Have you really THOUGHT about why you advertise where you advertise? This campaign season – consider the wear factor.
Wear (wâr) Verb
To damage, diminish, erode
To fatigue, weary, or exhaust
To break down
Will your campaign wear on the voter? Will they get exhausted from hearing your version of, “and I approve of this message” on the radio? How weary will they be of seeing your smiling family portrait on TV? Will yard signs with your name in (pick red/white/blue) eventually fatigue in their line of site?
By the time people go TO vote, have you exhausted, fatigued or eroded your relationship with them? Will they wish Election Day over, and not show up for you? If you have put a majority of your campaign budget into intrusive mediums, you have set yourself up to wear down your constituents.
Radio, television, phone banks and direct mail are an intrusion into the voter’s life, usually interrupting their leisure and enjoyment. How many times does an undecided voter allow you to postpone their entertainment and still feel good about voting for you?
Newspaper campaign advertising is not considered an intrusion. In fact, ads are an integral and desired part of the content of newspapers. According to a MORI study,
- 52% say newspaper is where they go to look for ads; Internet is second with 10%
- 46% of the respondents preferred receiving advertising information from a newspaper; TV is second with only 10%.
Most importantly for you, according to a Millward Brown study, most respondents (42%) rated newspaper advertising as most credible (compared to TV, radio, magazines and the Internet).
The Pulse Research studies of Missouri voters in the three past general elections showed Missourians found newspapers to be the most believable and most helpful form of political advertising. A majority said TV was the most offensive form of political advertising.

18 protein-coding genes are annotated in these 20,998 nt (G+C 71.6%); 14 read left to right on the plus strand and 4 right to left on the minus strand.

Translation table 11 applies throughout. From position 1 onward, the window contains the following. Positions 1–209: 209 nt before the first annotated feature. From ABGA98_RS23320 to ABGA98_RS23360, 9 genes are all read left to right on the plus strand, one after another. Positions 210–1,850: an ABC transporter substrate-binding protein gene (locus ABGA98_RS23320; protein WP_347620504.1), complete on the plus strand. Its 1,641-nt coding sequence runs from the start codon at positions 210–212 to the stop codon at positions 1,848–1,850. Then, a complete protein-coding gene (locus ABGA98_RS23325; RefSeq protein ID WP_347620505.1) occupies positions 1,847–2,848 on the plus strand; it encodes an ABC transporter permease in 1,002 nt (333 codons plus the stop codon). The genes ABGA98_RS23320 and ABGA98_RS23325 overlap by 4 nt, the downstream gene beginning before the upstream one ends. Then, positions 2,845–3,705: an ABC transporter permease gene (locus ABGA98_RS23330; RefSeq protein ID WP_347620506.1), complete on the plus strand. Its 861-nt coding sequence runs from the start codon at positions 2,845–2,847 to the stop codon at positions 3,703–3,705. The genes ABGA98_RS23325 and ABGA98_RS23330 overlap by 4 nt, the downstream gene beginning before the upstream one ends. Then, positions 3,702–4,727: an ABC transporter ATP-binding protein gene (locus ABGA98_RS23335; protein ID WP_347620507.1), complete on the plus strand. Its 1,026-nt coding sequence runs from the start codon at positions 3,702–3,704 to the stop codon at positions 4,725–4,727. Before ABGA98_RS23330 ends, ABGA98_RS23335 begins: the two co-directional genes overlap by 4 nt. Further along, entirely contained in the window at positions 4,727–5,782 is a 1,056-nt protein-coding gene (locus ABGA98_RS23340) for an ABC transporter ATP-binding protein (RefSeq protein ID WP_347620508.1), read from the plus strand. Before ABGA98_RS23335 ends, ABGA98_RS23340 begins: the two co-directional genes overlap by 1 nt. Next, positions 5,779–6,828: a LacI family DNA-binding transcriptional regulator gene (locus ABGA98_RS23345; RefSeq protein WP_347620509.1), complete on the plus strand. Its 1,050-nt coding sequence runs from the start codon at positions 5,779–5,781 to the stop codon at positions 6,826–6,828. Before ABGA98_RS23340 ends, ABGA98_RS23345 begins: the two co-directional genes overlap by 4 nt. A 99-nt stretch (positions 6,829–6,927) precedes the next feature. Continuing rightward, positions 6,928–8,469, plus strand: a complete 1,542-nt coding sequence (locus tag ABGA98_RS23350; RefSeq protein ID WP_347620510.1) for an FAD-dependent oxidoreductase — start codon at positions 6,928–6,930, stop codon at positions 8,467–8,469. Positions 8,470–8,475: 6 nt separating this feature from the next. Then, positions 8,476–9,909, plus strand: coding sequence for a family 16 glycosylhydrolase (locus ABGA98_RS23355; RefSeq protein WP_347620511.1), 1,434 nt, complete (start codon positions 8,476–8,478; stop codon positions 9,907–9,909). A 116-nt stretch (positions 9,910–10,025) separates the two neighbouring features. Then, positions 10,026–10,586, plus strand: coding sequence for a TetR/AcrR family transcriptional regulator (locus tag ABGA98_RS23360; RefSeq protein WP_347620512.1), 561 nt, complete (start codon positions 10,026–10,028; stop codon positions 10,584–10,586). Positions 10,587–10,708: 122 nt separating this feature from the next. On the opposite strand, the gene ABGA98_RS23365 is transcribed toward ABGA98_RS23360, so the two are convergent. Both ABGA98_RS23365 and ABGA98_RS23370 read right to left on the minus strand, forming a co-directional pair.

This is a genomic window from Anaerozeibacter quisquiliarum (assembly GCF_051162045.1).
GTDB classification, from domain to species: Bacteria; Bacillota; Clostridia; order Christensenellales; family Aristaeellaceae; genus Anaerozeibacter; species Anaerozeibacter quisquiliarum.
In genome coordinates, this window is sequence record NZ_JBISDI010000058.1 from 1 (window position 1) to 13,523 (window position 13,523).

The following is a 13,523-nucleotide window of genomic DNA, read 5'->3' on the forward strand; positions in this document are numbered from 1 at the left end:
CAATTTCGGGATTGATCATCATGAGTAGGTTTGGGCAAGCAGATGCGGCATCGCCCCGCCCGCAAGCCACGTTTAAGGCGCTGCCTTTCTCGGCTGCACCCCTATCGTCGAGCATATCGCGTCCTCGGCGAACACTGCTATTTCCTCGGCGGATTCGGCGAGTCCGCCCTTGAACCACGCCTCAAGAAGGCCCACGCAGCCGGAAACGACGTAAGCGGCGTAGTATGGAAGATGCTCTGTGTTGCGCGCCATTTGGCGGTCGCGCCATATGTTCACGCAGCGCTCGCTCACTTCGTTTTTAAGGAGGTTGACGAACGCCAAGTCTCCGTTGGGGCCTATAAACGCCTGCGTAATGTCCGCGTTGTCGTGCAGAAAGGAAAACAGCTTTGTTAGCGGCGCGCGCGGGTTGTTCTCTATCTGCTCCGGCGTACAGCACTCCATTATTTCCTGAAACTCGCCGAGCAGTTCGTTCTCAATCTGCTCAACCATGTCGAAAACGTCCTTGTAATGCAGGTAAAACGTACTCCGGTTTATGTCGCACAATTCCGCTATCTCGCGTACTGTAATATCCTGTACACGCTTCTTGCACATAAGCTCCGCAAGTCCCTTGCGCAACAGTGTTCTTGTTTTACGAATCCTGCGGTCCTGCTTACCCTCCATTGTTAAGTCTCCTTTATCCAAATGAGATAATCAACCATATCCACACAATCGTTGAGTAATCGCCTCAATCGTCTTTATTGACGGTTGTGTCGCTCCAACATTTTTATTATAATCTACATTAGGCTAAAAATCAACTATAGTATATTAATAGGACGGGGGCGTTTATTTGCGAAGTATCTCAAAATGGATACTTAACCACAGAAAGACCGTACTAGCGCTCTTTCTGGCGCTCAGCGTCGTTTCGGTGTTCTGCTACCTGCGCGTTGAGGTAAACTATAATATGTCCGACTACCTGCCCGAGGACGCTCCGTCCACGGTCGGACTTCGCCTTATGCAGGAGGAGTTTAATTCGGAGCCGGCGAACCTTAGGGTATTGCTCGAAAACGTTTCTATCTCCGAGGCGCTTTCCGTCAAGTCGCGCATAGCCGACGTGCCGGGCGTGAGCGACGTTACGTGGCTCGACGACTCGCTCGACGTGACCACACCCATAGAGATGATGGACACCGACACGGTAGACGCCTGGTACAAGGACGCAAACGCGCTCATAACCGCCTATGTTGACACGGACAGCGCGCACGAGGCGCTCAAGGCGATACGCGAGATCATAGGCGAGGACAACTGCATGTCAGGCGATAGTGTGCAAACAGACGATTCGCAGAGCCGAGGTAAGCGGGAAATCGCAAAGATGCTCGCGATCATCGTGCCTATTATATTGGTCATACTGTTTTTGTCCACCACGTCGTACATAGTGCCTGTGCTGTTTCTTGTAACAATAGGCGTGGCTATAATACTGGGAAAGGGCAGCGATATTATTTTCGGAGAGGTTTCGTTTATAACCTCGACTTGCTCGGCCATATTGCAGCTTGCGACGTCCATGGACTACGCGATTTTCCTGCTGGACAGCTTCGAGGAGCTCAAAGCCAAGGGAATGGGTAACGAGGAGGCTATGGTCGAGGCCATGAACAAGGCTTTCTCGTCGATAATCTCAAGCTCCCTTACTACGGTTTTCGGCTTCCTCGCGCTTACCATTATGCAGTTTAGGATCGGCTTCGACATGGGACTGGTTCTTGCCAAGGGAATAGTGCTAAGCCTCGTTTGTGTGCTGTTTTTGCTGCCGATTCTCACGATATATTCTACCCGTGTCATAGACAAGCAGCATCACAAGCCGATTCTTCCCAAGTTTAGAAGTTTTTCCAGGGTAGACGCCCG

Is your goal to annoy the people you want to vote for you? Are you damaging your own campaign? Exhausting the voters of your district?
How much have you budgeted for intrusive mediums? How much for newspaper?
Director of Advertising Services
Local newspapers beat all other media combined ‹ by 20 percentage points! ‹ as the source for information about local political candidates and campaigns. That’s a landslide!
Pulse Research of Portland, Oregon, conducted a survey April through June of print readers and website users. 1,387 surveys were tabulated; all states were represented. Among the findings were these two points that you need to present to local candidates before the candidates have committed all of their campaign money to mailers, yard signs and radio spots.
Q. What medium is your primary source of LOCAL political candidate & campaign information during an election year? 53% ‹ Local community newspapers 22.4% ‹ TV 8.3% ‹ Internet 3.2% ‹ Radio .7% ‹ Direct mail .9% ‹ Flyers/pamphlets (Do the math. Newspapers 53, All Other Media Combined 35-1/2. Newspapers win in a rout!)